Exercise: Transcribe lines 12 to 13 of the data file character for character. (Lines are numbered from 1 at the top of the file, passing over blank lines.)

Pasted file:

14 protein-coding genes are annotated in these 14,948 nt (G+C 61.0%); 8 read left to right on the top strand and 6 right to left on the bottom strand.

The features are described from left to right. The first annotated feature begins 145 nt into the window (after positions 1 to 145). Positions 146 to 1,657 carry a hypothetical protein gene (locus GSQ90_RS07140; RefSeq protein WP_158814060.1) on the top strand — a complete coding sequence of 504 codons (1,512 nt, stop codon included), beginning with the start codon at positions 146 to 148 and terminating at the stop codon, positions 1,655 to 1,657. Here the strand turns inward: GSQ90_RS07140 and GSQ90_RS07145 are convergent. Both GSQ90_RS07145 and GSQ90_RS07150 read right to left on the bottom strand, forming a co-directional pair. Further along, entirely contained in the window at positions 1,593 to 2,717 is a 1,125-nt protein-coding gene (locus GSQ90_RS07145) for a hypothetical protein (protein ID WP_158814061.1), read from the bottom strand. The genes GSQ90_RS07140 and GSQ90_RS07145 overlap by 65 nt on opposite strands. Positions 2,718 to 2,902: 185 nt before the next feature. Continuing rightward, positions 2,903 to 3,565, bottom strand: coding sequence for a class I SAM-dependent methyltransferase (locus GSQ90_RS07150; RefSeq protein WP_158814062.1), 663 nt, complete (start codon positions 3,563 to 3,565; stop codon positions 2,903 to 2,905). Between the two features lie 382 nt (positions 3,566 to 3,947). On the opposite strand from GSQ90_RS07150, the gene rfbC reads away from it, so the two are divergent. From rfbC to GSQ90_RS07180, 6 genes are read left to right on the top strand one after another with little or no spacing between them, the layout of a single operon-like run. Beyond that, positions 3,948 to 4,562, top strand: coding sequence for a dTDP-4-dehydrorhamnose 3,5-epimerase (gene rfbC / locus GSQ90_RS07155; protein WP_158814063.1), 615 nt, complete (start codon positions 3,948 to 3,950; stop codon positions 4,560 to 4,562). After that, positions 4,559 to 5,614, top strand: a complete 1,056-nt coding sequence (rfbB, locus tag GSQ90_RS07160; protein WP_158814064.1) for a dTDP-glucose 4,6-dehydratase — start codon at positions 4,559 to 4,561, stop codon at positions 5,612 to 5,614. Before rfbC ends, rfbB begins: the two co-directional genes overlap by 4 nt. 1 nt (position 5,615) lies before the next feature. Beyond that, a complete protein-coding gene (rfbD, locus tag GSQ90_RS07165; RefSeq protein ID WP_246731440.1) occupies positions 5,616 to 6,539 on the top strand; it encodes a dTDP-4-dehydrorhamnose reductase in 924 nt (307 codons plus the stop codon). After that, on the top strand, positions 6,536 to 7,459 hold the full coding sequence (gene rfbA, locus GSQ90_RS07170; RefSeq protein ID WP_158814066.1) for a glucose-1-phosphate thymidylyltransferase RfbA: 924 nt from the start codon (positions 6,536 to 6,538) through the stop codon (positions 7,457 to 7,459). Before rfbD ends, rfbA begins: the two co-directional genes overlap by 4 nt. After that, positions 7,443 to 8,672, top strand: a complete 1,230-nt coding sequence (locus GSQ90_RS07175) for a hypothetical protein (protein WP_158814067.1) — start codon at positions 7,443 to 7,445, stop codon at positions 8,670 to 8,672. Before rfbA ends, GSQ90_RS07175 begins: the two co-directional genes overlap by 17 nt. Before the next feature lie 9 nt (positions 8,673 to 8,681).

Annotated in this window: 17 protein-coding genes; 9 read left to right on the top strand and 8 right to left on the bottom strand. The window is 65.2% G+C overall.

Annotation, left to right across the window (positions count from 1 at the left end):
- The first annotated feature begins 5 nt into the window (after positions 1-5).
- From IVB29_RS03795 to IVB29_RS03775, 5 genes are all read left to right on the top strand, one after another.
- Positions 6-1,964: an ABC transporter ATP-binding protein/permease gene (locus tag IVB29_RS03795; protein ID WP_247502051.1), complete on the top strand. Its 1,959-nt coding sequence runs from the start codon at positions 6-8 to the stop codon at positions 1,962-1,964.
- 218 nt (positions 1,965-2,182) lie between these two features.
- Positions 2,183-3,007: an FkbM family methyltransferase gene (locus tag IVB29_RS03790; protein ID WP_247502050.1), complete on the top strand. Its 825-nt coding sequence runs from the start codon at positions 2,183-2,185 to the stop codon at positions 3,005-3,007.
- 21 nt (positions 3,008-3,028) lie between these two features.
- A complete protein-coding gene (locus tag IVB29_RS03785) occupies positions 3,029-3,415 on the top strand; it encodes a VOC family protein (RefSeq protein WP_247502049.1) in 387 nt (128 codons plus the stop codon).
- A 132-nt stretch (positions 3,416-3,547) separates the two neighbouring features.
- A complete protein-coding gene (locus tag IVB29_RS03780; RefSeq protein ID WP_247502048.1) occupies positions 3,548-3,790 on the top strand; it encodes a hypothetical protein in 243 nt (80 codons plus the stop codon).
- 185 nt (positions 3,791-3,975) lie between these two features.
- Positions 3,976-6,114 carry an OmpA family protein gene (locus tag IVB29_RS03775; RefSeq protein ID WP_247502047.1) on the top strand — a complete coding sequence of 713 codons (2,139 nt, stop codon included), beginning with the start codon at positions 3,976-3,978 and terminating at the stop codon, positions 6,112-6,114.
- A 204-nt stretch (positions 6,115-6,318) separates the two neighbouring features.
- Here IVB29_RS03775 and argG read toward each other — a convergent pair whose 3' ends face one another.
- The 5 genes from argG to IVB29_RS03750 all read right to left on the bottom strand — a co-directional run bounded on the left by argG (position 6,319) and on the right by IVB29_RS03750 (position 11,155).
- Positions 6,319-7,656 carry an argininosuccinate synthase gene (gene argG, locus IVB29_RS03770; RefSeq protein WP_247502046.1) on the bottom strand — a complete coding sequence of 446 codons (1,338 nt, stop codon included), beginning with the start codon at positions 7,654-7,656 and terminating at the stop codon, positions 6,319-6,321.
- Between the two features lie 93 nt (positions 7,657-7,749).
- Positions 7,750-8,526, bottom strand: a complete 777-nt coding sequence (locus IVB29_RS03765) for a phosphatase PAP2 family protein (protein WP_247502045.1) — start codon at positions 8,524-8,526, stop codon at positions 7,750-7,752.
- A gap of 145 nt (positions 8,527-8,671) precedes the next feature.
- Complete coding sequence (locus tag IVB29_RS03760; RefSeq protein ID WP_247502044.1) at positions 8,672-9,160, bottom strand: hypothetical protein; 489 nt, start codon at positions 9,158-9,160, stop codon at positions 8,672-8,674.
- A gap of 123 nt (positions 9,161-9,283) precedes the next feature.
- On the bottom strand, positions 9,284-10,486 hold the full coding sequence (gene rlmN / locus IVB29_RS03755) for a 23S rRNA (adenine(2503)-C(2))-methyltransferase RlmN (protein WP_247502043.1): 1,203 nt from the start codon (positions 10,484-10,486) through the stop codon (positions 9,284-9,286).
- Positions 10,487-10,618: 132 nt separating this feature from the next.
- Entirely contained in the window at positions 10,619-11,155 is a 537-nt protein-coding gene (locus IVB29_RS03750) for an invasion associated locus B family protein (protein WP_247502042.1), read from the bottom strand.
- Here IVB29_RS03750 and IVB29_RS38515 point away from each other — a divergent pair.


- A 132-nt stretch (positions 3,416-3,547) separates the two neighbouring features.
- A complete protein-coding gene (locus tag IVB29_RS03780; RefSeq protein ID WP_247502048.1) occupies positions 3,548-3,790 on the top strand; it encodes a hypothetical protein in 243 nt (80 codons plus the stop codon).